Monsters are a part of every society, and ours is no exception. They are deeply embedded in our history, our mythos, and our culture. However, treating them as simply a facet of children's stories or escapist entertainment belittles their importance. When examined closely, we see that monsters have always represented the things we fear: that which is different, which we can't understand, which is dangerous, which is Other. But in many ways, monsters also represent our growing awareness of ourselves and our changing place in a continually shrinking world. Contemporary portrayals of the monstrous often have less to do with what we fear in others than with what we fear about ourselves, what we fear we might be capable of. The nineteen essays in this volume explore the place and function of the monstrous in a variety of media-stories and novels like Baum's Oz books or Gibson's Neuromancer; television series and feature films like The Walking Dead or Edward Scissorhands; and myths and legends like Beowulf and The Loch Ness Monster-in order to provide a closer understanding of not just who we are and who we have been, but also who we believe we can be-for better or worse.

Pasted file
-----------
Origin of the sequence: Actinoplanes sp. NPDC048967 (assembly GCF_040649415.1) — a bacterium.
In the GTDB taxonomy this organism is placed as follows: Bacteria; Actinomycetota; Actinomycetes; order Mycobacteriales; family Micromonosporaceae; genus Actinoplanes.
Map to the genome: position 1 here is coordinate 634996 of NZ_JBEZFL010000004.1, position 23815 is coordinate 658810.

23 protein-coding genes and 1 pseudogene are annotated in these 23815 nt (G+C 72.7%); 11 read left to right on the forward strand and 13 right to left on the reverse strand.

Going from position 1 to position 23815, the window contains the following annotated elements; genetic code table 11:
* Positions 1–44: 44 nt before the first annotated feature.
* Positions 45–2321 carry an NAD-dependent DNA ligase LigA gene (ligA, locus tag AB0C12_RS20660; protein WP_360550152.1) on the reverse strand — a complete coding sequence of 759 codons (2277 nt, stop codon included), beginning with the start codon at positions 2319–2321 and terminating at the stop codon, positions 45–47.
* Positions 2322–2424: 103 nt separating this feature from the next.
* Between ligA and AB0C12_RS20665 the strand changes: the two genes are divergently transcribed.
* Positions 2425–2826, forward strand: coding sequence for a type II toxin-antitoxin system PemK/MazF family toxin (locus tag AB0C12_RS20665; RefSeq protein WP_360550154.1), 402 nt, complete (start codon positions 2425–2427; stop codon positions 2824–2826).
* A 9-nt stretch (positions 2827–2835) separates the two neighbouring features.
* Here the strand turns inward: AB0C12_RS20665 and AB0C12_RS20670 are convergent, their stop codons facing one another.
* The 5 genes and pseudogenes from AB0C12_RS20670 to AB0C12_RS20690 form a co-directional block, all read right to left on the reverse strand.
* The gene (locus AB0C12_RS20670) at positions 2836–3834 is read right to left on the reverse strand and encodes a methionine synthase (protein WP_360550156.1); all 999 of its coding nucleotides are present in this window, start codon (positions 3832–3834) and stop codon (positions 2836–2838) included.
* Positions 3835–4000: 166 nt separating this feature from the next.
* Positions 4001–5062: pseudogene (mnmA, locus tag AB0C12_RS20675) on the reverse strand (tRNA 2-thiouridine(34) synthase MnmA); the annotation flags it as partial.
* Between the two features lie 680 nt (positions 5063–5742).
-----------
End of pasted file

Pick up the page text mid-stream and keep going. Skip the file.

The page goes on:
Lisa Wenger Bro is an Associate Professor of English at Middle Georgia State University, USA. Her specialty is postmodern American literature, particularly multiethnic, magical realist, and speculative fiction. Her publications include articles such as "The Supernatural and Cultural Agency" in Perforations, "Strange Changes: Cultural Transformation in U.S. Magical Realist Fiction" in LiCuS: Journal of Literary Theory and Cultural Studies, and "The Masculinized Female Hero: Punishing Misalignment in Battlestar Galactica and Game of Thrones" in the Journal of the Georgia Philological Association.Mary Ann Gareis has BAs in Philosophy and English Literature from Berea College, USA, and an MA in Medieval Literature from the University of Georgia, USA. She is an Associate Professor of English at Middle Georgia State University, USA. She has presented on rhetoric and pedagogy in working with underprepared and at risk students. Her current interests include horror, the Gothic and the contemporary anti-hero. Her recent work includes "Unsavory Saviors: The Hero Becomes the Monster in Contemporary Horror" and "From Ground Breaking to World Breaking: Technology and our Fragile Landscape."Crystal O'Leary Davidson is a Professor of English at Middle Georgia State University, USA. She has published articles on the American Gothic, distance learning pedagogy, popular culture, and film studies, including: "Make It Beautiful: The Art of Dayana Stetco's The Dick Traces (The Milena Theatre Group, 2002)" in Audition: A Journal of Drama and Interdisciplinary Performance, "The Visitor" in Extracts, "Perceived Effectiveness of a Virtual Immersive Environment for Teaching and Learning" (co-authored with Darryl Hancock, Kirby Swenson, and Andy Davidson) in Distance Learning Administration Annual and Conference Proceedings," "Transcending Monstrous Flesh: A Revision of the Hero's Mythic Quest" in Journal of the Fantastic in the Arts, and "The Dead" in Southwestern Review. She writes fiction and is a member of the Horror Writers Association.